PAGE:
People

Celebrating The Life Of Dawson Atlee Rutter III, Beloved Son

Jim Luff
Posted on November 20, 2017
(L to R) Dawson Rutter, CEO of Commonwealth Worldwide, with his son Dawson (Dave) Rutter III
(L to R) Dawson Rutter, CEO of Commonwealth Worldwide, with his son Dawson (Dave) Rutter III

On Sunday, Nov. 12, more than 650 people gathered to support Dawson Rutter and Tami Saccoccio of Commonwealth Worldwide at a celebration of life and remembrance service for Dawson (DA) Atlee Rutter III, the beloved 23-year-old son of Rutter. More than 300 of the guests were members of the ground transportation industry who traveled thousands of miles and even from other countries to be there for their colleagues.

A funeral service took place in New Orleans on Nov. 15 at the Ignatius Chapel at Loyola University where he was attending school. DA, as he was known to friends and family, had long struggled with depression and tragically took his own life on Nov. 6.

As a young boy, DA was an accomplished artist studying at the Emerson Umbrella in Concord. He attended the Fenn School in Concord and had many friends among the students and faculty. Upon graduation, he received the Fenn School Gold Medal for his artistic accomplishments and a first place award for artistic excellence from The Boston Globe. DA was also an accomplished woodworker, painter, sculptor, skier, golfer, and an avid reader.

Dawson completed his high school education at St. Marks and Lincoln Sudbury, and went on to college at Loyola University in New Orleans where he studied economics and was in the business school in preparation for joining the family business, Commonwealth Worldwide Executive Transportation. Dawson was a member of the Economics Club, American Marketing Association, and founded the Stock Market Club at Loyola University.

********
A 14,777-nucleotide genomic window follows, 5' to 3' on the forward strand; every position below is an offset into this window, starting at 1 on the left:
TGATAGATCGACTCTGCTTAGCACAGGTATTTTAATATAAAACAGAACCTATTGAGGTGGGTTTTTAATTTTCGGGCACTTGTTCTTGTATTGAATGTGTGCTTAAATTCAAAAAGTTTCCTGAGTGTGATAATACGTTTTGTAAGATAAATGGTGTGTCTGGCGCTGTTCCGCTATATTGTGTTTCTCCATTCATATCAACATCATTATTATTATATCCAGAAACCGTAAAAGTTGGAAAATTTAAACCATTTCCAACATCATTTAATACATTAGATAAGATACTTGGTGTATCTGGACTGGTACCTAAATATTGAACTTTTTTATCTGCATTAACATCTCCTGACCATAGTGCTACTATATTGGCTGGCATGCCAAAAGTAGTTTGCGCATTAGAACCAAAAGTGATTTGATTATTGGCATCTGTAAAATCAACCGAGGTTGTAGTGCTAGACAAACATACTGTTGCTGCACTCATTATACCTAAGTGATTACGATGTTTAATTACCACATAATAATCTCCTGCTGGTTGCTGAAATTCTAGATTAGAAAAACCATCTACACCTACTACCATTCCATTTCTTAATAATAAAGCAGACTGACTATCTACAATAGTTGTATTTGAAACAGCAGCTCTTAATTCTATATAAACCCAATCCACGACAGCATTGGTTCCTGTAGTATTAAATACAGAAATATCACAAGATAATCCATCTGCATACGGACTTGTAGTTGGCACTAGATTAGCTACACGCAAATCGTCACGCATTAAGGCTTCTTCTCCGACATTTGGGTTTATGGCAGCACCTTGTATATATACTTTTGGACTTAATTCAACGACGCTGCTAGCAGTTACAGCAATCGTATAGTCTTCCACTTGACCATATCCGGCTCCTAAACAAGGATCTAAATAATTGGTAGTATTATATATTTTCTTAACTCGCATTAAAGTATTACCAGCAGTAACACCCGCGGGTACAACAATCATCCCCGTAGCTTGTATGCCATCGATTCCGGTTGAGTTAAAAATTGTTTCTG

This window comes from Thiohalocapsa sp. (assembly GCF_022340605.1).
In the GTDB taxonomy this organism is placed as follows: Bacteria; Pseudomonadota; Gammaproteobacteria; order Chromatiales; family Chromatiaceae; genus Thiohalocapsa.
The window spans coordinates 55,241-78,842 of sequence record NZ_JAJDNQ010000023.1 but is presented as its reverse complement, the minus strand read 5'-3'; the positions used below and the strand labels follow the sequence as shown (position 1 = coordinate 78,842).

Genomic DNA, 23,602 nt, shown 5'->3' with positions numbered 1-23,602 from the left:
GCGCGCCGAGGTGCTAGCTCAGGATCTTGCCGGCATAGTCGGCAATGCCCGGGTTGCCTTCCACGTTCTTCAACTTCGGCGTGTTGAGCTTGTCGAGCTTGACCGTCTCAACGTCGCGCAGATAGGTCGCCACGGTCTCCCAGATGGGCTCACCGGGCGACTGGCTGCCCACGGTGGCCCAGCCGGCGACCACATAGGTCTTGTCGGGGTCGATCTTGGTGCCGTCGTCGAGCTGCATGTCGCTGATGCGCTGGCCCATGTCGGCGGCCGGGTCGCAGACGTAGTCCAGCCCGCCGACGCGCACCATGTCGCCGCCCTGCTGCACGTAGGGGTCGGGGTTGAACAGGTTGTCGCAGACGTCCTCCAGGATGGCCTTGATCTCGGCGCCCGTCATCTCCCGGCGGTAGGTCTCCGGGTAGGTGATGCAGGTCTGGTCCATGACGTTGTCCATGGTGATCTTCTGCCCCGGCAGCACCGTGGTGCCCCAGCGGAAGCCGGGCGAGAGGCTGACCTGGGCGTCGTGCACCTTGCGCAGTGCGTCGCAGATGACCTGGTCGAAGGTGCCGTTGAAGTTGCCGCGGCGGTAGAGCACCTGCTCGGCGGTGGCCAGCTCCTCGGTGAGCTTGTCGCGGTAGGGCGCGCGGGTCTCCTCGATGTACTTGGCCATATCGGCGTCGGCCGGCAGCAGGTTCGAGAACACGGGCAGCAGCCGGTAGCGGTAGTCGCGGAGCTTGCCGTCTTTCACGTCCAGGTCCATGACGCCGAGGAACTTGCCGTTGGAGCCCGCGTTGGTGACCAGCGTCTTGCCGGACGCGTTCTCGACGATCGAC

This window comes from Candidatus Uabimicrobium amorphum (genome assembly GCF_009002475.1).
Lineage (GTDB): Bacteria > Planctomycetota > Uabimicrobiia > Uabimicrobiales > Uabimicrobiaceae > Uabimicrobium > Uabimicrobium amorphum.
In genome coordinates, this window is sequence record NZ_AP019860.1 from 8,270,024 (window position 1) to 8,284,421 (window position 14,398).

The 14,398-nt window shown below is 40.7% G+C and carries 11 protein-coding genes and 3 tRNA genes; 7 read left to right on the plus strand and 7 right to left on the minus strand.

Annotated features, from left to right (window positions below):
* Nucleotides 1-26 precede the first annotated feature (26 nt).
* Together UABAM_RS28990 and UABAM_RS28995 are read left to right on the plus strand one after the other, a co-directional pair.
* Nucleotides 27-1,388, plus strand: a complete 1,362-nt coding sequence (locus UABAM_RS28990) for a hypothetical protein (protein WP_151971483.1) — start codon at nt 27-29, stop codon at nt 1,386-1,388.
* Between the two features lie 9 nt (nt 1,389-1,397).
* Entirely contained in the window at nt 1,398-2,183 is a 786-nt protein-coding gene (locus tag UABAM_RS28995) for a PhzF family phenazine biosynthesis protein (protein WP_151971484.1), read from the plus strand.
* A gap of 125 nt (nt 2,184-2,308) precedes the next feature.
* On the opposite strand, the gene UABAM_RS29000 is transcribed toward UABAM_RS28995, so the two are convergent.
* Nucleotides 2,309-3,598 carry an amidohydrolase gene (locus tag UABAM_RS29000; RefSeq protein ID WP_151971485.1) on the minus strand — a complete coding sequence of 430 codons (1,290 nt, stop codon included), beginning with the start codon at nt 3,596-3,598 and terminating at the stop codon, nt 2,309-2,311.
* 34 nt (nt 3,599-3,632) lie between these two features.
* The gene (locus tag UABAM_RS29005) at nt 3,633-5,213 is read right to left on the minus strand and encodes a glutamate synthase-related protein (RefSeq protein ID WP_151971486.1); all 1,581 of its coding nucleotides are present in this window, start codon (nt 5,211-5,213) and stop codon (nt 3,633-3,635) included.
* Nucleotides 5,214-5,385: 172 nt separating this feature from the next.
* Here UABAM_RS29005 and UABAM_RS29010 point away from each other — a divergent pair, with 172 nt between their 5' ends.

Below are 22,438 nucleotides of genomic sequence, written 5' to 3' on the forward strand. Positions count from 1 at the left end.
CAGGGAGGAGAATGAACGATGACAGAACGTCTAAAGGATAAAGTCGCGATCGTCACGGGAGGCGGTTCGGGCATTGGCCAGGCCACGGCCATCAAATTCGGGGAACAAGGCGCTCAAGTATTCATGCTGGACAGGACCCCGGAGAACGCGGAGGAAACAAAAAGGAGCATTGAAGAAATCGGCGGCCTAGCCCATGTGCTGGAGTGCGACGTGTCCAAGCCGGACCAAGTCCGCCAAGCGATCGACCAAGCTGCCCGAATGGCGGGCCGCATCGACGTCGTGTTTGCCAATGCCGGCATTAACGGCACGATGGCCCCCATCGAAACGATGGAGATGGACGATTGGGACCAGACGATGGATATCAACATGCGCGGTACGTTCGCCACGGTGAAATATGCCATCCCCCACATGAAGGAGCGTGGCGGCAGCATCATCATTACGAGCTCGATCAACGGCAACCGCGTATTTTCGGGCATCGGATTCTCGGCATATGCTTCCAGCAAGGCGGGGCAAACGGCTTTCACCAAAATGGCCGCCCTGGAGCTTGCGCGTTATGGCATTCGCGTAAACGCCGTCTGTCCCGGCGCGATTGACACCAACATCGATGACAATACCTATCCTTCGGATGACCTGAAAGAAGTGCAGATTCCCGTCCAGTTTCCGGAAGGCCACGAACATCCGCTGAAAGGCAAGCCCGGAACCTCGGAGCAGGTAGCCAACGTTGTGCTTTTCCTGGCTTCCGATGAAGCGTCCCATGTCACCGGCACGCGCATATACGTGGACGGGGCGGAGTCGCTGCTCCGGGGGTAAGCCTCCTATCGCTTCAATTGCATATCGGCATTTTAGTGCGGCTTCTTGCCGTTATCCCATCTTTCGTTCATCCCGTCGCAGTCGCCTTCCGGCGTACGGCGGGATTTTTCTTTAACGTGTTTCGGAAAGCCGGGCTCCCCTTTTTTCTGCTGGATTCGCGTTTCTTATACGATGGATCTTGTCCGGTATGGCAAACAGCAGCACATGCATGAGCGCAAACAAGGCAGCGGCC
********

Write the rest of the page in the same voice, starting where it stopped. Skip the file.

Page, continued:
Rutter and Saccoccio returned to work on Nov. 20. In a Facebook post, Rutter shared the following message: “For me, starting the transition back to work has been a savior; a chance to feel useful and connected. But I quickly discovered even those connections had changed. Many of my coworkers had a look of fear in their eyes as I approached. I knew why — they wanted to help, but weren’t sure how. Should I mention it? Should I not? If I mention it, what the hell do I say? I realized to restore that closeness with my colleagues that has always been so important to me, I needed to let them in. That meant being more open and vulnerable than I ever wanted to be. I told those I work with most closely they could ask me their honest questions and I would answer. I also said it was okay for them to talk about how they felt. One colleague admitted she’d been driving by my house frequently, not sure if she should come in. Another said he was paralyzed when I was around, worried he might say the wrong thing. Speaking openly replaced the fear of doing and saying the wrong thing. One of my favorite cartoons of all time has an elephant in a room answering the phone, saying, 'it’s the elephant.' Once I addressed the elephant, we were able to kick him out of the room.”

Rutter and Saccoccio would like to express to the industry how grateful they are to the many who have offered sympathy, for acts as simple and kind as vacuuming, doing dishes, and making breakfast for them. Saccoccio said their small Boston condo was often filled with upwards of 70 people at a time who came, cooked, prayed, and surrounded the couple with love. “If it wasn’t for them, I don’t think we would have made it through,” Saccoccio said.

"Hug your children and please pray for us; most of all, pray for my beloved son DA who we will miss terribly forever. We love you with all our heart, son." Rutter said.

Related Topics: Boston operators, Commonwealth Worldwide Chauffeured Transportation, Dawson Rutter, deaths, family businesses, LCTFast40, Massachusetts operators, memorial, Millennials, obituary

Jim Luff Contributing Editor
Comments ( 2 )
  • Rich Guberti

     | about 20 days ago

    May he rest in peace and may we continue the battle against depression and suicide. Starting the conversation is an important step. I will pray for the Rutter family to begin the healing process. Here if needed.

  • See all comments
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